August 20, 2003

Proposed Nonroad Diesel Engine and Fuel Standards

Key materials
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Nonroad Diesel Tier 4 and Nonroad Diesel Tier 3 Technology Review (OAR-2003-0012)

Stated Purpose:

"To reduce emissions of particulate matter (PM) and oxides of nitrogen (NOx) from nonroad diesel engines."

Summary of RSP Comment:

EPA proposes new emission standards for nonroad diesel engines and sulfur reductions in nonroad diesel fuel to significantly reduce emissions attributed to nonroad diesel engines. The rule focuses on nonroad diesel equipment that is self-propelled, land-based and portable but stationary when in use. EPA has already adopted three progressively tougher sets of emission standards for nonroad mobile equipment. These proposed standards will require an additional reduction of more than a 90 percent in allowable NOx and PM emissions requirements.

EPA should rethink not just the Proposed Rule, but also its regulatory context. The cost of attaining stringent National Ambient Air Quality standards for ozone and particulate matter will likely far exceed the benefits. Epidemiologic evidence suggests EPA can achieve its desired health results with less stringent standards.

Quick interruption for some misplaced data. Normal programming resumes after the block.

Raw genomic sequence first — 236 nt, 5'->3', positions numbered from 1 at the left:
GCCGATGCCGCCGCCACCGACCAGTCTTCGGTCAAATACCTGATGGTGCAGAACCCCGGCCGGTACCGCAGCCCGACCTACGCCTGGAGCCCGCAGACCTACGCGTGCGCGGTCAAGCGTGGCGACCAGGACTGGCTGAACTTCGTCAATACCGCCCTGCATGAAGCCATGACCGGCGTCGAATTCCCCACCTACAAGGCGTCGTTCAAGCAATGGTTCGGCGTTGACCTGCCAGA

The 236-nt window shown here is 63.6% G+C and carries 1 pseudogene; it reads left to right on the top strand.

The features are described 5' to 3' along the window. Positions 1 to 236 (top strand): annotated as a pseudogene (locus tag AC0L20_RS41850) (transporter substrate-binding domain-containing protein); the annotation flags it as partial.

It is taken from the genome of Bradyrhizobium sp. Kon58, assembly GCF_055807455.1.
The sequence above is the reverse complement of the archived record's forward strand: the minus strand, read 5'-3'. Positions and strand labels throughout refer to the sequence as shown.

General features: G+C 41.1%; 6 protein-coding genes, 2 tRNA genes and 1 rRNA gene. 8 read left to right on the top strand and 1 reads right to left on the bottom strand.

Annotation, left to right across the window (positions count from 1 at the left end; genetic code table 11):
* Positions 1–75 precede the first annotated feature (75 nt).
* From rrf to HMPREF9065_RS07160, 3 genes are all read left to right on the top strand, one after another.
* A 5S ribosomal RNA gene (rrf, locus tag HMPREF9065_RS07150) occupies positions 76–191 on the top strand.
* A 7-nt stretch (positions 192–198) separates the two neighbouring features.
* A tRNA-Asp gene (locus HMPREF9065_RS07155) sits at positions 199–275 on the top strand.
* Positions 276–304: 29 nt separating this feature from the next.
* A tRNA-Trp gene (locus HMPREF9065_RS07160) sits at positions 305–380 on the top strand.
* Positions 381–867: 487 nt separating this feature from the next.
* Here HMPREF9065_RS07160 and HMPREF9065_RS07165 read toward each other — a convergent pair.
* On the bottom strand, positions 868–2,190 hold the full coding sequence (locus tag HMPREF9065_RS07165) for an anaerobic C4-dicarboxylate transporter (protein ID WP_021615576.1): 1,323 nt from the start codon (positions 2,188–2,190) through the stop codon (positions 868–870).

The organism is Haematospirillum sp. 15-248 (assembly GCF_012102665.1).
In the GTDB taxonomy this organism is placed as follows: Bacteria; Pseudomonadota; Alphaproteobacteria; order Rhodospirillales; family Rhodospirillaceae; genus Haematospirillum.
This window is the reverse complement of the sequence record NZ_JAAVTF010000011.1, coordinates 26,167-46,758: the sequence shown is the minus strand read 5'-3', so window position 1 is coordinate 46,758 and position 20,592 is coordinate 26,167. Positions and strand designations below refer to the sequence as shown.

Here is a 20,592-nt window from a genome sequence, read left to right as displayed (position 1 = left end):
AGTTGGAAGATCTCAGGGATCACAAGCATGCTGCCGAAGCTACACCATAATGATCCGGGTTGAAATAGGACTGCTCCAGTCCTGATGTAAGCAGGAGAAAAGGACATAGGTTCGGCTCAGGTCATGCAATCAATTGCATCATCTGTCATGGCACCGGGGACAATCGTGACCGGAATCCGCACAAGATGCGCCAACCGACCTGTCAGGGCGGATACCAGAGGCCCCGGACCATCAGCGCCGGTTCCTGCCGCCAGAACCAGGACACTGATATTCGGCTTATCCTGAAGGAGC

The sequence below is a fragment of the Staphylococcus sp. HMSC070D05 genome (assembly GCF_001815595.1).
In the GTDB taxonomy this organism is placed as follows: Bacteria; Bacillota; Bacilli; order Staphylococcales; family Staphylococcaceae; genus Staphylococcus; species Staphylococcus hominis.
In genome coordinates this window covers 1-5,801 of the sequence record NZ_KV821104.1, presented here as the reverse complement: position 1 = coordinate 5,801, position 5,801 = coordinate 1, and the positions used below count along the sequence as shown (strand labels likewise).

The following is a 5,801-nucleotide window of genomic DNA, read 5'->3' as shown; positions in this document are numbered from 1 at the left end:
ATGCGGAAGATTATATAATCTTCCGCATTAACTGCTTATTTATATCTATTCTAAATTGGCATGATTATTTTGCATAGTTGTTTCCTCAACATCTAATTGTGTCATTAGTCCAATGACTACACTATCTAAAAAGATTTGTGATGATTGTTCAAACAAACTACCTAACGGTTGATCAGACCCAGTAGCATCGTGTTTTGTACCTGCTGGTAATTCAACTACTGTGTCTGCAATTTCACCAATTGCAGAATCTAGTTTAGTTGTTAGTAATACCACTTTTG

Since EPA is unlikely to change course on the standards, it should consider more seriously if NOx reductions will increase ozone in some or many areas. The Proposed Rule will exacerbate an already problematic situation. EPA should likewise revisit the emission inventories used for modeling future air quality. The evidence suggests these inventories overstate future levels of ozone precursors.

The health benefit and cost analyses on which the proposal is based are seriously flawed, and should be revised before EPA proceeds. EPA was only able to achieve its large benefit estimates by ignoring shortcomings in its favored studies, and selectively excluding countervailing evidence. EPA’s regulatory cost accounting does not provide a meaningful estimate of the Proposed Rule’s societal cost—the standard against which an unbiased total benefit estimate should be compared.

Finally, EPA should place risk claims in context to give the public a realistic idea of both the harm from current air pollution levels and the potential benefits of a given emission reduction proposal.